27 the one who is to alleviate it is not yet born: but he will be: Heracles, alluded to in 8713, 10269 (n.).
Notes to pp. 1056
however, quickly begins a theme which provides him with condent resis- tance to Zeus, and dominates much of the
play: his eventual release is as predestined as his bonds, for he has foreknowledge which will secure it for him from Zeu
Notes to pp. 1045
11213 wrongdoings: sardonic; contrast Power at 9, even the Chorus at 260
and Prometheus himself at 266: Introd. 2.4 p. xlvii. under the open sky: cf.
15 ravine beaten by storms, 225. Line 113 (under . . . fast) has just three words i
Notes to pp. 1089
246 friends: 128.
24850 from foreseeing their death: this benet (251) is said at Plato, Gorgias
523d to have been given at Zeus own prompting. blind hopes: possibly an allusion to Zeus gift of Pandoras jar, in
which only hope remaine
Notes to pp. 1067
here upon Prometheus secret knowledge how Zeus may fall (cf. 1889); it is through his own design, a marriage which
Prometheus knows will recoil on him: 51125, 7615, 90712 and nn., Introd. 2.4 p. xlvii.
173 cower: as he had not before
Notes to pp. 1078
199205 divine powers . . . angry . . . faction: from mutual jealousy, Hesiod,
Theogony 61738. Titans, children of Heaven and Earth: Theogony 644.
20911 my mother Themis and Earth, one form with many names: one or more divine identiti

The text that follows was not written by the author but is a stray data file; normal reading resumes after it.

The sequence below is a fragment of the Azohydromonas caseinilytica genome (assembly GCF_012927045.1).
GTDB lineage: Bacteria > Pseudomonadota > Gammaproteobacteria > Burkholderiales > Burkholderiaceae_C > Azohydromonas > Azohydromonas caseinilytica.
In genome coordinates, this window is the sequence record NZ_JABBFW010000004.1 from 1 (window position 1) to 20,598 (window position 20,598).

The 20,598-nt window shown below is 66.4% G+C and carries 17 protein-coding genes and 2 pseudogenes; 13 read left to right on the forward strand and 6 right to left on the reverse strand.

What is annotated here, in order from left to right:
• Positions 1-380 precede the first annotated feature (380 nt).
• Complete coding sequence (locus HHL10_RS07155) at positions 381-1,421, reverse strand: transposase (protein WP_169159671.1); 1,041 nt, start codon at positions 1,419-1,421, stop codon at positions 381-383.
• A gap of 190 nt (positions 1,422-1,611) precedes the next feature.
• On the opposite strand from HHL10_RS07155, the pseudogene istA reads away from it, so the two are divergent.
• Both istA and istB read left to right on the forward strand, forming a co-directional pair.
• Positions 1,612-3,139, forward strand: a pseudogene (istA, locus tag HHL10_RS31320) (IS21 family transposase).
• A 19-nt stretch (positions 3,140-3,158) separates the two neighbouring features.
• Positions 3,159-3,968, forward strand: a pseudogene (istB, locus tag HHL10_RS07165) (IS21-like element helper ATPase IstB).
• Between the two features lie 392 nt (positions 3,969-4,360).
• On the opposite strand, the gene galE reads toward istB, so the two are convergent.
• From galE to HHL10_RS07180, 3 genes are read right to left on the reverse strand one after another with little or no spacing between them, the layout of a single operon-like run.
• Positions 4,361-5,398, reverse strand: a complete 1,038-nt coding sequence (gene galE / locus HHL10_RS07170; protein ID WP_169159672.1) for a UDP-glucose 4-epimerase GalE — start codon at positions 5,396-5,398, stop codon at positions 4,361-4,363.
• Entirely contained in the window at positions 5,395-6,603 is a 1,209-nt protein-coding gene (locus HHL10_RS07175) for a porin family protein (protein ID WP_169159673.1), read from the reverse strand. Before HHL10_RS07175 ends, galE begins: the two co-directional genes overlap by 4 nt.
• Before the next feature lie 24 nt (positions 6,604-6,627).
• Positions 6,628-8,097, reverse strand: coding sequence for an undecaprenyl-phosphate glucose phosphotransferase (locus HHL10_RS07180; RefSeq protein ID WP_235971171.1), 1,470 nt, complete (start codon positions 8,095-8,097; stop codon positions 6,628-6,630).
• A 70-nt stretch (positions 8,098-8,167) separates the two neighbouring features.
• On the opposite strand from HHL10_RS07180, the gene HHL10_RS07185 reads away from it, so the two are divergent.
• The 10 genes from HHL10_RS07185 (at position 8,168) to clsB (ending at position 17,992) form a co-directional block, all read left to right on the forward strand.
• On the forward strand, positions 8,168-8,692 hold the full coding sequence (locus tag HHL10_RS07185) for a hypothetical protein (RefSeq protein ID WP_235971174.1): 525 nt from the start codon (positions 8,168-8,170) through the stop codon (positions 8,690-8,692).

Notes to pp. 10910
284396 Oceanus arrival pre-empts Prometheus narrative promised to the
Chorus (2723, 282). He comes, like his daughters, in true sympathy and
friendship (289, 297); as Prometheus former helper (331) he will try to
help again, to seek
Notes to p. 124
conjecture ery; then unred spearpoint is the gadys sting, in yet another
kenning (e.g. 8014 and n.)]. inside me: evades the literal translation (kick- ing) my diaphragm, of a suddenly thumping
heart (as in 361 the very soul of his bein
Notes to p. 120
suns rising: for a Greek the Caucasus (719; also 4204 n.) lay far to the N., so that Io must go both E. and S. unploughed
lands . . . the nomadic Scythians: their life on carts is described with wonder by Herodotus 4.46.
713 keep close
QUEEN. So how would they withstand enemies who come against
CHORUS. Well enough to destroy Darius great and splendid
army! QUEEN. What you say is truly frightening, an anxiety for
the parents of those who go against them.
entire stream. People who before had held the gods of no account
then began to entreat them in prayer, falling to revere Earth
it started crossing where ice had frozen hard. Then any of us who
and Heaven.before the army ceased from its shed ar
Notes to pp. 967
see esp. Homer, Iliad 14.214 ., her deception of Zeus himself. holy
loves consummation, guaranteeing fresh generations of children
103842 Sharing . . . love: almost a description of the rites of 1037,
and almost matched
for a Greek man came from the Athenians eet and told your 355
son Xerxes this: if black nights darkness once arrives, the
Greeks will not stay, but leap on tocomprehension of the and
Immediately he heard this, with no their rowing-benches
bueted against the rock-hard land by the islet which breeds
doves; Adeues, and Pheresseues, all three thrown from one ship.
Matallus of Chrysa, commander of ten thousand, drenched his 314
great, full, black beard ery red when kill
struggle is for all! And then!from our side a clamour in the Per405 sian tongue rose up in answer, and it was the moment for no more
At once ship struck bronze ram against ship; the onslaught
began with a Greek ship which broke o a Phoe